I have taught wealthy, middle class, and poor kids. I’ve taught white, black, hispanic, and asian kids. I’ve taught the children of diplomats, mobsters, and jazz musicians, as well as the children of drug addicts and drug dealers.  I’ve taught the undocumented and the children of school board members.  I’ve been the general ed teacher to ELLs, kids with Aspergers, ADHD, autism, cerebral palsy, dyslexia, school phobia, anxiety, depression, selective mutism, fetal alcohol syndrome, emotionally disability, oppositional defiant disorder, and other health impairment. I’ve taught gifted and talented, heterogeneously grouped, inclusion, and kids with one on one aides.  I’ve taught foster kids and homeless ones. I’ve brought kids to my mother’s home for summer vacation and gone on home visits.  I’ve taken kids on outdoor ed.  I’ve taught teenage mothers, and I’ve called child services.  I’ve stood up to boys much larger than me, and defended a female student against her physically abusive boyfriend. I’ve stopped fights and been stalked. I once caught a right hook.  I’ve given professional development and presented to our school board and area principals. I am certified for administration.  I run a Summer Academy of approximately 200 kids in need of academic support.  Last year, I was invited to apply for the position of English Chair although I declined. ≈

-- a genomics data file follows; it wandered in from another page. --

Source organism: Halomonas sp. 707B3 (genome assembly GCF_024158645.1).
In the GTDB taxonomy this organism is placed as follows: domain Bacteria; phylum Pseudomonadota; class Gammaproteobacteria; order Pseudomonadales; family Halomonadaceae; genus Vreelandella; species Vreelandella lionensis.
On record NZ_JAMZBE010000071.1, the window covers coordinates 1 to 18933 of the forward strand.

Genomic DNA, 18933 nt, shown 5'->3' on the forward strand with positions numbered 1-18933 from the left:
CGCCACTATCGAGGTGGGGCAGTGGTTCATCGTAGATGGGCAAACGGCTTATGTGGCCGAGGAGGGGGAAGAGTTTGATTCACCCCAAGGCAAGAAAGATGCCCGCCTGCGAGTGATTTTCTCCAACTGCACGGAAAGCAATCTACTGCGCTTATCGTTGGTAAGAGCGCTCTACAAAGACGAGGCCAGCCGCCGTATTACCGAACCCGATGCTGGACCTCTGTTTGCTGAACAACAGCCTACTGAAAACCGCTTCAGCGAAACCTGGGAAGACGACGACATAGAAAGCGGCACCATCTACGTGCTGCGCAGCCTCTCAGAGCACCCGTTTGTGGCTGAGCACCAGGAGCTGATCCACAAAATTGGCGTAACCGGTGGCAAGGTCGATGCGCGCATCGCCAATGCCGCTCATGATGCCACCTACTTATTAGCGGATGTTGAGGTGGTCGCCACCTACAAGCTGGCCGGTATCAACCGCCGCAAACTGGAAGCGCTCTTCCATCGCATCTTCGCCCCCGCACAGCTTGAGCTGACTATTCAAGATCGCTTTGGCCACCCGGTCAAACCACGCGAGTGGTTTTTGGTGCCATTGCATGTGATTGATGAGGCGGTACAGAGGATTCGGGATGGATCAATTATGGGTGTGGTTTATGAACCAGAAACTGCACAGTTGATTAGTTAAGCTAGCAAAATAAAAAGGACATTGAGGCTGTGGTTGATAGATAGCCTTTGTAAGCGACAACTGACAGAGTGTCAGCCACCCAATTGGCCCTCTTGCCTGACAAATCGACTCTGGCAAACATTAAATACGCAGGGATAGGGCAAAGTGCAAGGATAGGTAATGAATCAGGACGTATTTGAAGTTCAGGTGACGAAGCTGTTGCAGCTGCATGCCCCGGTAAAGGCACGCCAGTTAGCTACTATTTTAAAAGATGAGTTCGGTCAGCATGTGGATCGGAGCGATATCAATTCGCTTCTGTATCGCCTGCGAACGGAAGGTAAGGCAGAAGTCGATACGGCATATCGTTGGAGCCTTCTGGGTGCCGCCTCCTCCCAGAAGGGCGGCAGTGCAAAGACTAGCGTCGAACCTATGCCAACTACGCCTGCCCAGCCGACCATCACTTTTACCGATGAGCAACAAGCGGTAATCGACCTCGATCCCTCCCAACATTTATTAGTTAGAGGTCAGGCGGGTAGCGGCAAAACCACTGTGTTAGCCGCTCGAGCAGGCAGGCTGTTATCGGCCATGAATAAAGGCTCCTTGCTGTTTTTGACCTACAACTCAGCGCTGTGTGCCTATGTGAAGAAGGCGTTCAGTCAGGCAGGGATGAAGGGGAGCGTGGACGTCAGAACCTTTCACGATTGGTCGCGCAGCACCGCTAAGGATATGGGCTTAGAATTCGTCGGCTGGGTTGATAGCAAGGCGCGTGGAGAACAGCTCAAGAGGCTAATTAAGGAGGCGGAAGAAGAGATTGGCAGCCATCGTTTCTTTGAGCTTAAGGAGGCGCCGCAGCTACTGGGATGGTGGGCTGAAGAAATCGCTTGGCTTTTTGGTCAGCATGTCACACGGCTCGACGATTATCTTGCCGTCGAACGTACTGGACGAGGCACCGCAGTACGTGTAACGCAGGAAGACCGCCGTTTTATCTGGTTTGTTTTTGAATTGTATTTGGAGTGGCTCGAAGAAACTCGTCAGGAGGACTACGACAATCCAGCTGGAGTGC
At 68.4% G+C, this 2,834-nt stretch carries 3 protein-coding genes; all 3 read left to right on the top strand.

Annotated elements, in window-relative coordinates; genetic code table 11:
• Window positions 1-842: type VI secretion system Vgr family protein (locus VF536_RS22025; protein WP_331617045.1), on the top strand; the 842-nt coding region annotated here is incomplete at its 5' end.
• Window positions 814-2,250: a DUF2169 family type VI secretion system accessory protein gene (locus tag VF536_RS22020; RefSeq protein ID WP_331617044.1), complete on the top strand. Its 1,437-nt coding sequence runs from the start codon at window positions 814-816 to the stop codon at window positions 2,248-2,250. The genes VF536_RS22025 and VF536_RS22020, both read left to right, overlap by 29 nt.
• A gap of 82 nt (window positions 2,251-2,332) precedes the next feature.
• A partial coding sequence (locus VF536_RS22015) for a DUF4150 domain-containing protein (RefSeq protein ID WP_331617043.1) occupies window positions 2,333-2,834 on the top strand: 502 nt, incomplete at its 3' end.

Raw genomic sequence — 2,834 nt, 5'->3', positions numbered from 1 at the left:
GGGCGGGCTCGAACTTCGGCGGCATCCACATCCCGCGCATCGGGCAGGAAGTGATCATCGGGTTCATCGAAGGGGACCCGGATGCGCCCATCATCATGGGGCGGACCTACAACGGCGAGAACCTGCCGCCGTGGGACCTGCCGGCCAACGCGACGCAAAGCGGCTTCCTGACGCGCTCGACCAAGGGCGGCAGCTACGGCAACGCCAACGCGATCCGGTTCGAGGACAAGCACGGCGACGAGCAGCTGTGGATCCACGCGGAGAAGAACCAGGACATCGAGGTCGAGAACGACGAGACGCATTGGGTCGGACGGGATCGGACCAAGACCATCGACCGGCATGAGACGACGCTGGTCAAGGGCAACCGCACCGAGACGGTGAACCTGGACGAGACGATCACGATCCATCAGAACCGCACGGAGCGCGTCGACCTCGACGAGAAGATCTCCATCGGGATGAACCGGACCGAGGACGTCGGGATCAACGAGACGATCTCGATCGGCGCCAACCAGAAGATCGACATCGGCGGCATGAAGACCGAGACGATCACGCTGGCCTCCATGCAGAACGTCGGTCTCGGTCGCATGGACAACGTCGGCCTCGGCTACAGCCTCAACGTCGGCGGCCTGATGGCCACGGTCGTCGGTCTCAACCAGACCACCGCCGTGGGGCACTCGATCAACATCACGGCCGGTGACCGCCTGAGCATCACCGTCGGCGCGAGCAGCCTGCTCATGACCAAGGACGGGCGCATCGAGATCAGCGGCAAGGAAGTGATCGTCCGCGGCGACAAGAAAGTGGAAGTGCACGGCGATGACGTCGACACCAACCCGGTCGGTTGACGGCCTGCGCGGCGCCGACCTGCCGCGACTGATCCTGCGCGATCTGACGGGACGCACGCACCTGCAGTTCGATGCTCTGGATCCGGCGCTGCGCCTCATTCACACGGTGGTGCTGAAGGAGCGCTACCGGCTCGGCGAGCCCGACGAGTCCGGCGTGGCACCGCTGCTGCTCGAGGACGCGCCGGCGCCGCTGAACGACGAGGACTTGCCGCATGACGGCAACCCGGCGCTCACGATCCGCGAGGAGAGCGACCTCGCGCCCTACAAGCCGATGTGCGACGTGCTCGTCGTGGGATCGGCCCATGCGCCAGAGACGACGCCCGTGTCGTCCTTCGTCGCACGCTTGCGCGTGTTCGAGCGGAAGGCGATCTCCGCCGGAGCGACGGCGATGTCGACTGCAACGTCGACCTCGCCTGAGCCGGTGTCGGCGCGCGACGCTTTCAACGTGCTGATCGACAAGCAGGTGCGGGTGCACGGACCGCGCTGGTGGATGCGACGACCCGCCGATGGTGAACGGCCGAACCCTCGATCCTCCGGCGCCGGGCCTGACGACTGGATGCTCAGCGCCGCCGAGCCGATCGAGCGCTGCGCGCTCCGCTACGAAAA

This is what belief in kids looks like. It is not the smug tweet, a hashtag or a hired swarm. It does not look like a digital pledge not to have a #beliefgap.  It’s not think tank cowboys or the right alma maters on your boy shorts.   It is not a self interested stint in the classroom or a photo op with small brown faces used primarily to sell you on your personal page.   It is years of commitment and the accretion of experience into an informed whole.  It is service.